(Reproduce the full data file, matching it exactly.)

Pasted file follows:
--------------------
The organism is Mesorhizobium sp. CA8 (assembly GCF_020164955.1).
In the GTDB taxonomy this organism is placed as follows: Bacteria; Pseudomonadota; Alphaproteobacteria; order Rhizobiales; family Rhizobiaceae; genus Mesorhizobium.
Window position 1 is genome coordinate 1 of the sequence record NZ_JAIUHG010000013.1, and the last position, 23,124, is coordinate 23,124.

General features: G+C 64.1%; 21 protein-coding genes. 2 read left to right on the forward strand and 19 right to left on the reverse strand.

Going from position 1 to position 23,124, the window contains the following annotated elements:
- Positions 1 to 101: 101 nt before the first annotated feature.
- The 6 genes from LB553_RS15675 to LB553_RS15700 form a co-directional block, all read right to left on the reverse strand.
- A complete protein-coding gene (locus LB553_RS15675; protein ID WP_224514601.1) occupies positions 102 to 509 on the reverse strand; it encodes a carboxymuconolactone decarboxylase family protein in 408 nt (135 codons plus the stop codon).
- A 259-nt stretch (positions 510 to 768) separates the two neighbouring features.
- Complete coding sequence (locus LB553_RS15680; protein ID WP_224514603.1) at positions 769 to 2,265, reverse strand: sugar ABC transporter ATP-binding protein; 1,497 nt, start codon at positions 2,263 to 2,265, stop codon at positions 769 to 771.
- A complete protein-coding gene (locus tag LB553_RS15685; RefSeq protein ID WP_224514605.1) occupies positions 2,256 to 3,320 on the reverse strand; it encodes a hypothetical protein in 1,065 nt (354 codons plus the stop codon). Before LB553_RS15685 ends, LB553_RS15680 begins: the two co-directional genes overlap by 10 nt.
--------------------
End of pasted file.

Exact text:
The organism is Mesorhizobium sp. CA8 (assembly GCF_020164955.1).
In the GTDB taxonomy this organism is placed as follows: Bacteria; Pseudomonadota; Alphaproteobacteria; order Rhizobiales; family Rhizobiaceae; genus Mesorhizobium.
Window position 1 is genome coordinate 1 of the sequence record NZ_JAIUHG010000013.1, and the last position, 23,124, is coordinate 23,124.

General features: G+C 64.1%; 21 protein-coding genes. 2 read left to right on the forward strand and 19 right to left on the reverse strand.

Going from position 1 to position 23,124, the window contains the following annotated elements:
- Positions 1 to 101: 101 nt before the first annotated feature.
- The 6 genes from LB553_RS15675 to LB553_RS15700 form a co-directional block, all read right to left on the reverse strand.
- A complete protein-coding gene (locus LB553_RS15675; protein ID WP_224514601.1) occupies positions 102 to 509 on the reverse strand; it encodes a carboxymuconolactone decarboxylase family protein in 408 nt (135 codons plus the stop codon).
- A 259-nt stretch (positions 510 to 768) separates the two neighbouring features.
- Complete coding sequence (locus LB553_RS15680; protein ID WP_224514603.1) at positions 769 to 2,265, reverse strand: sugar ABC transporter ATP-binding protein; 1,497 nt, start codon at positions 2,263 to 2,265, stop codon at positions 769 to 771.
- A complete protein-coding gene (locus tag LB553_RS15685; RefSeq protein ID WP_224514605.1) occupies positions 2,256 to 3,320 on the reverse strand; it encodes a hypothetical protein in 1,065 nt (354 codons plus the stop codon). Before LB553_RS15685 ends, LB553_RS15680 begins: the two co-directional genes overlap by 10 nt.